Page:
What if there was a measure of how straight a transit line's routing is? How direct is this routing? I had those questions on the afternoon of May 3, 2022. Those were the fundamental questions behind the Eliot Deviation Index - the measure that answers those questions. Put simply, the Eliot Deviation Index of a transit route is the ratio between the line distance and the displacement.
By the way - this was created as a joke at 1 in the morning. Nobody really needs this but it's fun to have anyway.
What exactly is the Eliot Deviation Index and how is it calculated? The measurement is calculated by adding together the straight line distances between each stop, and then dividing it by the displacement of the route. The calculator uses the Haversine formula and spherical trigonometry to determine distances. By definition, the Eliot Deviation Index is a linear approximation, and any other calculations claiming to be the "true Eliot Deviation Index" that do not match with the measurements on this website are false and should not be trusted.
If the agency or route that you are looking for does not exist yet in the database, don't panic, just let us know. Contact info can be found on the bottom of this page.
Not every transit line is eligibile for an Eliot Deviation Index. There are five criteria that all routes must meet.
1. The line must begin and end at different stops. No loops allowed.
2. The line must have at least three stops. (The Chilmark Rule)
3. The line must not end along the return journey to the beginning.
- 3a. Lines that end with turning loops end at the midpoint of the loop. (The Davis Rule)
- 3b. Lines must travel with two distinguishable directions (north/south, east/west, in/out). (The Naugatuck Rule)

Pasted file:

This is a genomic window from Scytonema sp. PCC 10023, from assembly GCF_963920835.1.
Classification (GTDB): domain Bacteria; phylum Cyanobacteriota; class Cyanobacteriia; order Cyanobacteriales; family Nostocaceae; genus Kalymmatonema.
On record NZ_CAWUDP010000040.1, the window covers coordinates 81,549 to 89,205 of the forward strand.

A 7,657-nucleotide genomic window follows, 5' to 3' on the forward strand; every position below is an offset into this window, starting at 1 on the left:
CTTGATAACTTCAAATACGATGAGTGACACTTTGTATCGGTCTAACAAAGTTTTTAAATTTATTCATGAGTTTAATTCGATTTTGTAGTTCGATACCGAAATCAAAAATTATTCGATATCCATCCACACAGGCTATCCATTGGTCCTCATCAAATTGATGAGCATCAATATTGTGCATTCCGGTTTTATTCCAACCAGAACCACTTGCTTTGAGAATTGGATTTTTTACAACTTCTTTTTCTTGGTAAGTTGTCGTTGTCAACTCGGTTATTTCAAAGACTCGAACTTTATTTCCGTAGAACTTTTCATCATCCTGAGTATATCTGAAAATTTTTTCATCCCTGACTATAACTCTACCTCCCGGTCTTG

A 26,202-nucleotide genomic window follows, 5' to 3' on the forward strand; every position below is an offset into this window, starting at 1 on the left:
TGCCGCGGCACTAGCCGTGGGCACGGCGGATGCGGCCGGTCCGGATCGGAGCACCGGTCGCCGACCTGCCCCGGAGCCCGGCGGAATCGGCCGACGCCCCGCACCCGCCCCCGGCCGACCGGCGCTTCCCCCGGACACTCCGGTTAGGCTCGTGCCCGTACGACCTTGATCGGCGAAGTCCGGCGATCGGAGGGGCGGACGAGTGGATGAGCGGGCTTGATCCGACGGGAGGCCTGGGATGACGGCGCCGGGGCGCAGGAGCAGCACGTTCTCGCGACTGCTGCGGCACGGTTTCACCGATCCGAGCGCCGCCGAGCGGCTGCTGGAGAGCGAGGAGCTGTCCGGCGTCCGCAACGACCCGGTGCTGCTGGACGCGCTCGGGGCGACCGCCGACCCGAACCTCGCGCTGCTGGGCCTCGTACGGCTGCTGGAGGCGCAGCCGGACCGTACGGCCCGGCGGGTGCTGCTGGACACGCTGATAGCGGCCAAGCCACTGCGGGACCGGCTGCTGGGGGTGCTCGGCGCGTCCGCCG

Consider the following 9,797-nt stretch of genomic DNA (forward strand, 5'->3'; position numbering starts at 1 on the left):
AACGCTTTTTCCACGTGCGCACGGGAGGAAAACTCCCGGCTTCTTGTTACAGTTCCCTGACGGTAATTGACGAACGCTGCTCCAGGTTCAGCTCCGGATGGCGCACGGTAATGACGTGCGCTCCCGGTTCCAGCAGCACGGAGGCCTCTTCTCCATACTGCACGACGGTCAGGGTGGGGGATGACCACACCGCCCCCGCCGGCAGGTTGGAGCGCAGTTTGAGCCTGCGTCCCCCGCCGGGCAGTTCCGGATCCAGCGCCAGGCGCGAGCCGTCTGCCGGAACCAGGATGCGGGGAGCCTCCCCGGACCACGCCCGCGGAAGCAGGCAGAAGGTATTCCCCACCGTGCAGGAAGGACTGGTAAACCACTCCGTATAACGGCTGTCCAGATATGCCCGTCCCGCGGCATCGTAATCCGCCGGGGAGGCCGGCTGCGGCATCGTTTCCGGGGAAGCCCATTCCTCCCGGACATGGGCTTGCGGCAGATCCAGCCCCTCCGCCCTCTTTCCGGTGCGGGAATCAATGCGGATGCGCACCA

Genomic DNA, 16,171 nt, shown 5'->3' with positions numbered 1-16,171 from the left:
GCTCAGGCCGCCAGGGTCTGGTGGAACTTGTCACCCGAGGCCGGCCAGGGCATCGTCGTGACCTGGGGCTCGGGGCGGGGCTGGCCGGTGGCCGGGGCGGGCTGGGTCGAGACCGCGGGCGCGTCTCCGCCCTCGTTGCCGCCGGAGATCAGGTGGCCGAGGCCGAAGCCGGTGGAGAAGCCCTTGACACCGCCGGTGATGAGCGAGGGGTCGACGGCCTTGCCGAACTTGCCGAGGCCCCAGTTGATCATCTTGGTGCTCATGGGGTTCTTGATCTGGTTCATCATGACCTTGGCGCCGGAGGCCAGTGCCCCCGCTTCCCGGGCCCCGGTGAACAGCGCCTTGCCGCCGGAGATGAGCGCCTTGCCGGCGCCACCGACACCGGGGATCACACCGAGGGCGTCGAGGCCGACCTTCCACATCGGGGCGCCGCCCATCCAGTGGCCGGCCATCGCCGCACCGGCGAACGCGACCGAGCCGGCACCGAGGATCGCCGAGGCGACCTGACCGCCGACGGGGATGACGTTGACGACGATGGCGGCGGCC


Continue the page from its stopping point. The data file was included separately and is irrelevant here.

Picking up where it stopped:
4. The line must look like a transit line and actually make sense. (The Quincy Rule)
5. The line must be a currently operating service pattern at the time of calculation. (Rule 5 does not apply to unofficial routes, unofficial routes are colored blue on the route listing.) (The Pawtucket Rule)
Try it Yourself
Want to see the magic of mathematics in action? There is a button at the top of this page that says "Calculator", which will bring you to the online calculator, where you can check out detailed stop listings for any route that has an officially calculated Eliot Deviation Index. You can also use the stop listing on this website to create a custom route and see what the Eliot Deviation Index would be.
As of February 2023, KML data is provided for all lines stored in the database here. This can be used in programs such as Google Earth and QGIS.
Curious to learn more about how routes are measured, or how to contribute to the database? A guide is available here.
The Eliot Deviation Index could not have made it this far without some help.
Thanks to those first interested in the measurement in May 2022, when there were only 300 stops in our database.
Thanks to those who questioned the definition of this measurement, in order for me to further clarify what is eligibile and what is not. Not every bus route is the same.
Thanks to the team at my high school who allowed me to tell the story of the Eliot Deviation Index to the rising seniors in the class of 2023.
Thanks to all of my friends who keep me going with this passion project, as well as those who have contributed to this database in many ways, shapes, and forms.
Ben Chase (the creator of this whole thing) - [email protected] / @itsbenchase